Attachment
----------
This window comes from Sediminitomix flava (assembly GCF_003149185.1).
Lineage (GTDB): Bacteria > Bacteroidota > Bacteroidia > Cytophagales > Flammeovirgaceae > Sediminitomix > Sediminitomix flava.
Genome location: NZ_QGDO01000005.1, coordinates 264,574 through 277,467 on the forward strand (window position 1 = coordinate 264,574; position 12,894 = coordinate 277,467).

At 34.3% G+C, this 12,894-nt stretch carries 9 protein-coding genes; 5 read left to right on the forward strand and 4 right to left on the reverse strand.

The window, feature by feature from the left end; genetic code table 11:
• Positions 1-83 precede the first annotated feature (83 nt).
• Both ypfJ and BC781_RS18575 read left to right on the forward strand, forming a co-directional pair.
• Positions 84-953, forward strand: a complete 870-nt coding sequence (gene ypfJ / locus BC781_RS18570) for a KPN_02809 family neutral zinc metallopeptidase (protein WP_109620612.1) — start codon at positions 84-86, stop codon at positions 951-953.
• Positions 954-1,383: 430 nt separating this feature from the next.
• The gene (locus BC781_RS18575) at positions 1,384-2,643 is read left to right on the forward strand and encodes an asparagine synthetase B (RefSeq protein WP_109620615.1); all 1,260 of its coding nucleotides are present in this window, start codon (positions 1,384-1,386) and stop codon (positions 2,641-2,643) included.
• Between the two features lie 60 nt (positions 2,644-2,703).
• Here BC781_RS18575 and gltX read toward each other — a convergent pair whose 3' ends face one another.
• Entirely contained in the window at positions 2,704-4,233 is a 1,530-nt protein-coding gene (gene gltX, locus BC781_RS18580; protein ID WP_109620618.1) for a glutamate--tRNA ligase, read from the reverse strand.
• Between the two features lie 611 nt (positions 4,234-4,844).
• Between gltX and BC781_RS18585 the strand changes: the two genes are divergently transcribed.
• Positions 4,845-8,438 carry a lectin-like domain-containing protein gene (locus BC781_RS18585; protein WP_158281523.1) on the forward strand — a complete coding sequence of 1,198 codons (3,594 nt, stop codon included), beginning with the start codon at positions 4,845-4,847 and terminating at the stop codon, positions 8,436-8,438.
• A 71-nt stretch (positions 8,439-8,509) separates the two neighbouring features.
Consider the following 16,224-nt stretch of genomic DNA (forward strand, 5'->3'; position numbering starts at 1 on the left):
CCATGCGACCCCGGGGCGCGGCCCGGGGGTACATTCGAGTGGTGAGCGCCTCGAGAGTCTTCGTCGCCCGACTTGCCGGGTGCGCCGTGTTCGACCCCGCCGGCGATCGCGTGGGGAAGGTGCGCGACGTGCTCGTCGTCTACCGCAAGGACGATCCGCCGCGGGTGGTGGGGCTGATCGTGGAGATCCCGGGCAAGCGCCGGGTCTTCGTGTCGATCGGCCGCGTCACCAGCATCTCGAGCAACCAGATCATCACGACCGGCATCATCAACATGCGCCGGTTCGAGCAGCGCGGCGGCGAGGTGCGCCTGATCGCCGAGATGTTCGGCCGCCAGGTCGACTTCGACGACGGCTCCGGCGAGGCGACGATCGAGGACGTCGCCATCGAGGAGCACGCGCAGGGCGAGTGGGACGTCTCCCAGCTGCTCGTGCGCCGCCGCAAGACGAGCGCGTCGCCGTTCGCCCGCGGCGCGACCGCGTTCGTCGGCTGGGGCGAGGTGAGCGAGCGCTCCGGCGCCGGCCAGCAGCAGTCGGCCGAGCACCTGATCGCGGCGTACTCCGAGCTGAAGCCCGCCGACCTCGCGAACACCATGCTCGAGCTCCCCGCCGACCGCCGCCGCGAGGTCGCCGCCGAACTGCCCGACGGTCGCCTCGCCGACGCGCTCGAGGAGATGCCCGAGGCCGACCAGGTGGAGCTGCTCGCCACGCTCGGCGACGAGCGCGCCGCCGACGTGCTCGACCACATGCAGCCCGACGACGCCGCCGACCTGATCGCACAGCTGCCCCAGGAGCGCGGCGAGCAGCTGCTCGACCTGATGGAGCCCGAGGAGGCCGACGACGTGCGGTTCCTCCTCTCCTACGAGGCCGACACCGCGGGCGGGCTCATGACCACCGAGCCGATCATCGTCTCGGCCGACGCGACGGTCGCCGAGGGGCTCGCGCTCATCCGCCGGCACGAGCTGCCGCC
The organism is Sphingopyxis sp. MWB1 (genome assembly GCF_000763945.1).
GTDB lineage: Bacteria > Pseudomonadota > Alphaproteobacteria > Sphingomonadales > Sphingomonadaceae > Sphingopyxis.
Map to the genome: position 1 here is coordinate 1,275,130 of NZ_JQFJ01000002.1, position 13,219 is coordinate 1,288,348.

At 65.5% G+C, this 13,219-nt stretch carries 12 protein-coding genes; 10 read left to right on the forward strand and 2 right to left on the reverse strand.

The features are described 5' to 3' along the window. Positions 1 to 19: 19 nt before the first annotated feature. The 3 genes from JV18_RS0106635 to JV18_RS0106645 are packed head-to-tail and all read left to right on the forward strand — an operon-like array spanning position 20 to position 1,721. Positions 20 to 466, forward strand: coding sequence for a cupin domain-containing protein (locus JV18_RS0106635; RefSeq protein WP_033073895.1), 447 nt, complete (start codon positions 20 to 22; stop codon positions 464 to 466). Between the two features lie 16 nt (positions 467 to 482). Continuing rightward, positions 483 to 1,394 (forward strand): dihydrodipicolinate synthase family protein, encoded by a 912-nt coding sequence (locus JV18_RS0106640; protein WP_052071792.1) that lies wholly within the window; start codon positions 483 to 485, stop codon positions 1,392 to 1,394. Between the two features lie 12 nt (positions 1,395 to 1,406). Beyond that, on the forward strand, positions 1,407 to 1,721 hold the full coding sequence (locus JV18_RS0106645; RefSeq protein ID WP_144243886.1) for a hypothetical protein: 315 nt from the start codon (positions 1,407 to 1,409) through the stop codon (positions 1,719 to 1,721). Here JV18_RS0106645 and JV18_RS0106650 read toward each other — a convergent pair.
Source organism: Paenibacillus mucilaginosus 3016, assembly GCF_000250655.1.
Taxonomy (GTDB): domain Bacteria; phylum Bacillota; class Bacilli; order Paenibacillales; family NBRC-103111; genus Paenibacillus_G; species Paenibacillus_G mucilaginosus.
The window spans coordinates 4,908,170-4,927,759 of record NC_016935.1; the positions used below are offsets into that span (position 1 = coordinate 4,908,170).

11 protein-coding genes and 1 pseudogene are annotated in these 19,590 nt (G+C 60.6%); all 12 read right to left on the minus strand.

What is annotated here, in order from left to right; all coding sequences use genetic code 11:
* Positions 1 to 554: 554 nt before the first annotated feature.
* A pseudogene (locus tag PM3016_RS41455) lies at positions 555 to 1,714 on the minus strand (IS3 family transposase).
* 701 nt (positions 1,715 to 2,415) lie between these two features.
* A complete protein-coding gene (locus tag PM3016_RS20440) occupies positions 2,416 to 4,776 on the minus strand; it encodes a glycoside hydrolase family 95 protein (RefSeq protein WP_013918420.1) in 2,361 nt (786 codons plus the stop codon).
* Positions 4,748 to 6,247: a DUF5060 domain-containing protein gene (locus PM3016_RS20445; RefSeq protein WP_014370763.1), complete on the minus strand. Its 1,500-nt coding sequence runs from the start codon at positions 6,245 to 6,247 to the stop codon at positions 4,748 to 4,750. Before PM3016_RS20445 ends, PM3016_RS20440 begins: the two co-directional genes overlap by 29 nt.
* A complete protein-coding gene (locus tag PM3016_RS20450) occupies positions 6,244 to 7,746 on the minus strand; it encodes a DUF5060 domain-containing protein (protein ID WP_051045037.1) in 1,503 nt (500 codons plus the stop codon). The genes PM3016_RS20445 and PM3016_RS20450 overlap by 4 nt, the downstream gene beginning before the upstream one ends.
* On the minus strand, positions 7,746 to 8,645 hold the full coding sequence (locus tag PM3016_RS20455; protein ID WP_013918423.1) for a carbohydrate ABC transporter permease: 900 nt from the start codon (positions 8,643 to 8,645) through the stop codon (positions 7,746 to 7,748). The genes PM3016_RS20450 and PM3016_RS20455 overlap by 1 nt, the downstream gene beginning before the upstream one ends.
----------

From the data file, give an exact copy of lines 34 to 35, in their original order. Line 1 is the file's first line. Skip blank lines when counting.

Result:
* Positions 4,748 to 6,247: a DUF5060 domain-containing protein gene (locus PM3016_RS20445; RefSeq protein WP_014370763.1), complete on the minus strand. Its 1,500-nt coding sequence runs from the start codon at positions 6,245 to 6,247 to the stop codon at positions 4,748 to 4,750. Before PM3016_RS20445 ends, PM3016_RS20440 begins: the two co-directional genes overlap by 29 nt.
* A complete protein-coding gene (locus tag PM3016_RS20450) occupies positions 6,244 to 7,746 on the minus strand; it encodes a DUF5060 domain-containing protein (protein ID WP_051045037.1) in 1,503 nt (500 codons plus the stop codon). The genes PM3016_RS20445 and PM3016_RS20450 overlap by 4 nt, the downstream gene beginning before the upstream one ends.